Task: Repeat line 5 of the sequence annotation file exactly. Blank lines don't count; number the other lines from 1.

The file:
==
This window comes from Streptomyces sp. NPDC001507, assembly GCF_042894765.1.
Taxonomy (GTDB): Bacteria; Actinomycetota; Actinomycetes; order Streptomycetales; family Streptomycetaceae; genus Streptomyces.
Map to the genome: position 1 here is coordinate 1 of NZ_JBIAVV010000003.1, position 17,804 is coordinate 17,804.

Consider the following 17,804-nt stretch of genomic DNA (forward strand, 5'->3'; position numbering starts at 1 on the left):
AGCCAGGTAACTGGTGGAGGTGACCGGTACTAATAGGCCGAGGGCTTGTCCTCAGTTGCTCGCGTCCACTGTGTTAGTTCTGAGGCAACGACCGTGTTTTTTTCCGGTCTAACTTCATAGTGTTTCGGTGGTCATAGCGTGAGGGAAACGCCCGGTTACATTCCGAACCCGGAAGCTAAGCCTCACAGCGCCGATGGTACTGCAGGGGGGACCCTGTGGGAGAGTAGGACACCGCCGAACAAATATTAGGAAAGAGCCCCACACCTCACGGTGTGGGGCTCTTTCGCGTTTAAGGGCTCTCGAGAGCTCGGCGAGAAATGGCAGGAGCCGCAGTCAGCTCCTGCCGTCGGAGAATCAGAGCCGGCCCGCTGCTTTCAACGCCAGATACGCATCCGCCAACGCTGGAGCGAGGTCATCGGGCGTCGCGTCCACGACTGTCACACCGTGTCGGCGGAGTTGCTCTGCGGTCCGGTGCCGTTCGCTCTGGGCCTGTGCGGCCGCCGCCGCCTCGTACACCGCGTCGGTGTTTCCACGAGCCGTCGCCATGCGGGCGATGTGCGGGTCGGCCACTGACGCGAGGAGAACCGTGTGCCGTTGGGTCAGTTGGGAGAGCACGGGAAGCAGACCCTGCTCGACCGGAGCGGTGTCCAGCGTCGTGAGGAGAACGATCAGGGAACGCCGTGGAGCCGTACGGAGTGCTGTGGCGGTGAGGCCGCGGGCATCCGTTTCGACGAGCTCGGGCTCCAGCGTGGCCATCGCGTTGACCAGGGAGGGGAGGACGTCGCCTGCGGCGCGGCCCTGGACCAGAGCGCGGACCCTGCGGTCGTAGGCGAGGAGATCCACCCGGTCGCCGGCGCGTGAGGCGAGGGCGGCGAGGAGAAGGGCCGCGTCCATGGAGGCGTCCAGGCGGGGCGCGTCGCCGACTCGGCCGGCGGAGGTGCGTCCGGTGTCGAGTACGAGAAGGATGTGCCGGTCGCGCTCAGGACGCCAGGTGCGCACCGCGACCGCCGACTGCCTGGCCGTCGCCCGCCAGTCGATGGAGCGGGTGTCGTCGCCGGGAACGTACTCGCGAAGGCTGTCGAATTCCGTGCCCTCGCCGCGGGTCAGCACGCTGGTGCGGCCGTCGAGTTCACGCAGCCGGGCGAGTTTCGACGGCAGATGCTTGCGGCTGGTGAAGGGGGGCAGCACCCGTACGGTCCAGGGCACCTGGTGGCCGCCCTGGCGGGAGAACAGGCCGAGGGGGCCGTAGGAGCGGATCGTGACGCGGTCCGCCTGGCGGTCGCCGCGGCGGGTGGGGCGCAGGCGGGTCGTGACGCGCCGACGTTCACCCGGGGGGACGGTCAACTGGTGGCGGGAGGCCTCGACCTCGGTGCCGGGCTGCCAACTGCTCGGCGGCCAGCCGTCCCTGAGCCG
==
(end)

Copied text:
AGCCAGGTAACTGGTGGAGGTGACCGGTACTAATAGGCCGAGGGCTTGTCCTCAGTTGCTCGCGTCCACTGTGTTAGTTCTGAGGCAACGACCGTGTTTTTTTCCGGTCTAACTTCATAGTGTTTCGGTGGTCATAGCGTGAGGGAAACGCCCGGTTACATTCCGAACCCGGAAGCTAAGCCTCACAGCGCCGATGGTACTGCAGGGGGGACCCTGTGGGAGAGTAGGACACCGCCGAACAAATATTAGGAAAGAGCCCCACACCTCACGGTGTGGGGCTCTTTCGCGTTTAAGGGCTCTCGAGAGCTCGGCGAGAAATGGCAGGAGCCGCAGTCAGCTCCTGCCGTCGGAGAATCAGAGCCGGCCCGCTGCTTTCAACGCCAGATACGCATCCGCCAACGCTGGAGCGAGGTCATCGGGCGTCGCGTCCACGACTGTCACACCGTGTCGGCGGAGTTGCTCTGCGGTCCGGTGCCGTTCGCTCTGGGCCTGTGCGGCCGCCGCCGCCTCGTACACCGCGTCGGTGTTTCCACGAGCCGTCGCCATGCGGGCGATGTGCGGGTCGGCCACTGACGCGAGGAGAACCGTGTGCCGTTGGGTCAGTTGGGAGAGCACGGGAAGCAGACCCTGCTCGACCGGAGCGGTGTCCAGCGTCGTGAGGAGAACGATCAGGGAACGCCGTGGAGCCGTACGGAGTGCTGTGGCGGTGAGGCCGCGGGCATCCGTTTCGACGAGCTCGGGCTCCAGCGTGGCCATCGCGTTGACCAGGGAGGGGAGGACGTCGCCTGCGGCGCGGCCCTGGACCAGAGCGCGGACCCTGCGGTCGTAGGCGAGGAGATCCACCCGGTCGCCGGCGCGTGAGGCGAGGGCGGCGAGGAGAAGGGCCGCGTCCATGGAGGCGTCCAGGCGGGGCGCGTCGCCGACTCGGCCGGCGGAGGTGCGTCCGGTGTCGAGTACGAGAAGGATGTGCCGGTCGCGCTCAGGACGCCAGGTGCGCACCGCGACCGCCGACTGCCTGGCCGTCGCCCGCCAGTCGATGGAGCGGGTGTCGTCGCCGGGAACGTACTCGCGAAGGCTGTCGAATTCCGTGCCCTCGCCGCGGGTCAGCACGCTGGTGCGGCCGTCGAGTTCACGCAGCCGGGCGAGTTTCGACGGCAGATGCTTGCGGCTGGTGAAGGGGGGCAGCACCCGTACGGTCCAGGGCACCTGGTGGCCGCCCTGGCGGGAGAACAGGCCGAGGGGGCCGTAGGAGCGGATCGTGACGCGGTCCGCCTGGCGGTCGCCGCGGCGGGTGGGGCGCAGGCGGGTCGTGACGCGCCGACGTTCACCCGGGGGGACGGTCAACTGGTGGCGGGAGGCCTCGACCTCGGTGCCGGGCTGCCAACTGCTCGGCGGCCAGCCGTCCCTGAGCCG